Moving on, we need to always make sure we adhere to the best practices of AWS IAM and they are listed below:
- Grant least privilege access: Establishing a principle of least privilege ensures that identities are only permitted to perform the most minimal set of functions necessary to fulfill a specific task, while balancing usability and efficiency.
- Use AWS Organizations: Centrally manage and govern your environment as you scale your AWS resources. Easily create new AWS accounts, group accounts to organize your workflows, and apply policies to accounts or groups for governance.
- Enable Identity federation: Manage users and access across multiple services from your preferred identity source. Using AWS Single Sign-On centrally manage access to multiple AWS accounts and provide users with single sign-on access to all their assigned accounts from one place.
- Enable MFA: For extra security, we recommend that you require multi-factor authentication (MFA) for all users.
- Rotate credentials regularly: Change your own passwords and access keys regularly, and make sure that all users in your account do as well.
- Enable IAM Access Analyzer: Enable IAM Access Analyzer to analyze public, cross-account, and cross-organization access.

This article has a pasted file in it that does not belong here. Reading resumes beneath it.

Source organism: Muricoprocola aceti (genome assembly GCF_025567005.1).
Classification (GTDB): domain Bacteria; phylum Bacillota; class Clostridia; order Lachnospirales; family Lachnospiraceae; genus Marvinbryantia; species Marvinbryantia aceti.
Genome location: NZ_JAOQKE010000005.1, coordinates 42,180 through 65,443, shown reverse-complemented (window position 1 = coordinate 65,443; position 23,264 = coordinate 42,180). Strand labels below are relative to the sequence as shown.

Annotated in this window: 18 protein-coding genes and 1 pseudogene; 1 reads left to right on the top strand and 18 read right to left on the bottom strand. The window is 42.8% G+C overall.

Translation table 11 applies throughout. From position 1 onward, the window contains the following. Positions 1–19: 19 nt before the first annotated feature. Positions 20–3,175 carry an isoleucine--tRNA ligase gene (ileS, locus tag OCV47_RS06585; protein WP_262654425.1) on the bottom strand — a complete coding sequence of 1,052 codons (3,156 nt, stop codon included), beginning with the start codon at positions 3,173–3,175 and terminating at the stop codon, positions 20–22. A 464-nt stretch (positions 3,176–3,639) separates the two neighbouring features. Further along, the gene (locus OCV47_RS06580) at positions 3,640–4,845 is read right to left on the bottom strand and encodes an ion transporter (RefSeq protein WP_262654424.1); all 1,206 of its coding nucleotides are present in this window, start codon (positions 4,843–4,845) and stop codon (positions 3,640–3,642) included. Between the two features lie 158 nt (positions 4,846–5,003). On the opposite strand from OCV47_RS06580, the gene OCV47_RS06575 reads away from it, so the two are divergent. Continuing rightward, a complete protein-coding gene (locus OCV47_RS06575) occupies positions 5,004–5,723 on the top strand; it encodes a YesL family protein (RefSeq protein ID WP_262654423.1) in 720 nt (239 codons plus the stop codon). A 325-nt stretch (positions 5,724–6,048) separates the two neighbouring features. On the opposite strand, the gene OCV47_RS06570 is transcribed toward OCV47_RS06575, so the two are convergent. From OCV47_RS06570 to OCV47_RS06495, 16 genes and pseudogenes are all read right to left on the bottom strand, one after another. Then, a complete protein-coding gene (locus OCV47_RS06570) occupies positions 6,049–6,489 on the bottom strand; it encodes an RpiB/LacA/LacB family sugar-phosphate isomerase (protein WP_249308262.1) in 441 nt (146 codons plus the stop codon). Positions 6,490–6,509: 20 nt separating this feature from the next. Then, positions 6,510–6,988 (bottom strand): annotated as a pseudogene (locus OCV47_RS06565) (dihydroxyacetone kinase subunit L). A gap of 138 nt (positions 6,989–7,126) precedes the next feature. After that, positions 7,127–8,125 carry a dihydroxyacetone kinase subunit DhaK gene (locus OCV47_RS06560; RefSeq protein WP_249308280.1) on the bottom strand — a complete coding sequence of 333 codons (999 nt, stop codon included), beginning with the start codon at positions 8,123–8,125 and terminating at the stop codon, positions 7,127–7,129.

CLI Commands for AWS IAM:
- Create IAM User — “aws iam create-user — user-name xyz”
2. Create Access Key- “aws iam create-access-key — user-name xyz”
3. List AWS IAM Users — “aws iam list-users”
Please refer to the official documentation on AWS IAM from Amazon in this link “https://docs.aws.amazon.com/iam/”
AWS CLI reference “https://docs.aws.amazon.com/cli/latest/reference/iam/”
AWS IAM FAQ’s –
- Who is able to manage users for an AWS account?
The AWS account holder can manage users, groups, security credentials, and permissions. In addition, you may grant permissions to individual users to place calls to IAM APIs in order to manage other users. For example, an administrator user may be created to manage users for a corporation – a recommended practice. When you grant a user permission to manage other users, they can do this via the IAM APIs, AWS CLI, or IAM console.
- What kind of key rotation is supported for IAM users?
User access keys and X.509 certificates can be rotated just as they are for an AWS account’s root access identifiers. You can manage and rotate programmatically a user’s access keys and X.509 certificates via the IAM APIs, AWS CLI, or IAM console.
Look at the more faq’s here at https://aws.amazon.com/iam/faqs/.
IAM is a feature of your AWS account offered at no additional charge. You will be charged only for use of other AWS services by your users.
Let us know more about the Switch role, User Policies, Groups, and other Programmatic access of AWS in our next blogs.
AWS Identity and Access Management must become a mandatory use in your environment. Make the best use of it by fine-grained access control to AWS resources, Multi-factor authentication for highly privileged users, Analyze access and, Integrate it with your corporate directory.
As IAM ensures security and data privacy always make sure you adhere to the best practices of IAM. When all aspects are covered your data is safe, secure, and reliable.